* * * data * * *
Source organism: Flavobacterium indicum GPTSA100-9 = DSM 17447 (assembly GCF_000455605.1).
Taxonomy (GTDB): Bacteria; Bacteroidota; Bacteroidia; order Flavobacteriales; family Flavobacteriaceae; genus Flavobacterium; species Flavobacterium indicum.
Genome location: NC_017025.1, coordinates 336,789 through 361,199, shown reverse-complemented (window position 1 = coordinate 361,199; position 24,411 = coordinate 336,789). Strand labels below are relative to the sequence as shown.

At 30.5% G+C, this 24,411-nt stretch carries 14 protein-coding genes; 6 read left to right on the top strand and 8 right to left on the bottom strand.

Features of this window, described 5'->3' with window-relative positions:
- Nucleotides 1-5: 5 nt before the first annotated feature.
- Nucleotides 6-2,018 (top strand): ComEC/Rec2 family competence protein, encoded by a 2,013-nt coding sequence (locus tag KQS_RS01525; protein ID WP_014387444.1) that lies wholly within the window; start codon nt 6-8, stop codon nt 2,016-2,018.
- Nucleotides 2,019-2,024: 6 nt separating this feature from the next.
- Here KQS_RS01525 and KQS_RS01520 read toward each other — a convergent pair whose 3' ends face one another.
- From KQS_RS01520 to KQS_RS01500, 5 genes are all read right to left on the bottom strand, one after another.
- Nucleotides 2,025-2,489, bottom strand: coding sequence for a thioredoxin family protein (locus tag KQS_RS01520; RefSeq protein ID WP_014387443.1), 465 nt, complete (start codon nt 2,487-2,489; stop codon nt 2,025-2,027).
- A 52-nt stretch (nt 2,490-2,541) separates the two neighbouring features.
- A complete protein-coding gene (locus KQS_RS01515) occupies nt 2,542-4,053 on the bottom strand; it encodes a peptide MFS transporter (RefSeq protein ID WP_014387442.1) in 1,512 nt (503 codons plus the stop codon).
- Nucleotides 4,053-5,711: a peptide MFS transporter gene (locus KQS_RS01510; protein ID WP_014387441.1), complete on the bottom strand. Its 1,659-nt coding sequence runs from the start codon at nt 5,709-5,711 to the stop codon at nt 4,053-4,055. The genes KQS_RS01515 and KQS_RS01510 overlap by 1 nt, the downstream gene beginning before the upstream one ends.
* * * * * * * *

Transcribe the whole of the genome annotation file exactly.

Source organism: Flavobacterium indicum GPTSA100-9 = DSM 17447 (assembly GCF_000455605.1).
Taxonomy (GTDB): Bacteria; Bacteroidota; Bacteroidia; order Flavobacteriales; family Flavobacteriaceae; genus Flavobacterium; species Flavobacterium indicum.
Genome location: NC_017025.1, coordinates 336,789 through 361,199, shown reverse-complemented (window position 1 = coordinate 361,199; position 24,411 = coordinate 336,789). Strand labels below are relative to the sequence as shown.

At 30.5% G+C, this 24,411-nt stretch carries 14 protein-coding genes; 6 read left to right on the top strand and 8 right to left on the bottom strand.

Features of this window, described 5'->3' with window-relative positions:
- Nucleotides 1-5: 5 nt before the first annotated feature.
- Nucleotides 6-2,018 (top strand): ComEC/Rec2 family competence protein, encoded by a 2,013-nt coding sequence (locus tag KQS_RS01525; protein ID WP_014387444.1) that lies wholly within the window; start codon nt 6-8, stop codon nt 2,016-2,018.
- Nucleotides 2,019-2,024: 6 nt separating this feature from the next.
- Here KQS_RS01525 and KQS_RS01520 read toward each other — a convergent pair whose 3' ends face one another.
- From KQS_RS01520 to KQS_RS01500, 5 genes are all read right to left on the bottom strand, one after another.
- Nucleotides 2,025-2,489, bottom strand: coding sequence for a thioredoxin family protein (locus tag KQS_RS01520; RefSeq protein ID WP_014387443.1), 465 nt, complete (start codon nt 2,487-2,489; stop codon nt 2,025-2,027).
- A 52-nt stretch (nt 2,490-2,541) separates the two neighbouring features.
- A complete protein-coding gene (locus KQS_RS01515) occupies nt 2,542-4,053 on the bottom strand; it encodes a peptide MFS transporter (RefSeq protein ID WP_014387442.1) in 1,512 nt (503 codons plus the stop codon).
- Nucleotides 4,053-5,711: a peptide MFS transporter gene (locus KQS_RS01510; protein ID WP_014387441.1), complete on the bottom strand. Its 1,659-nt coding sequence runs from the start codon at nt 5,709-5,711 to the stop codon at nt 4,053-4,055. The genes KQS_RS01515 and KQS_RS01510 overlap by 1 nt, the downstream gene beginning before the upstream one ends.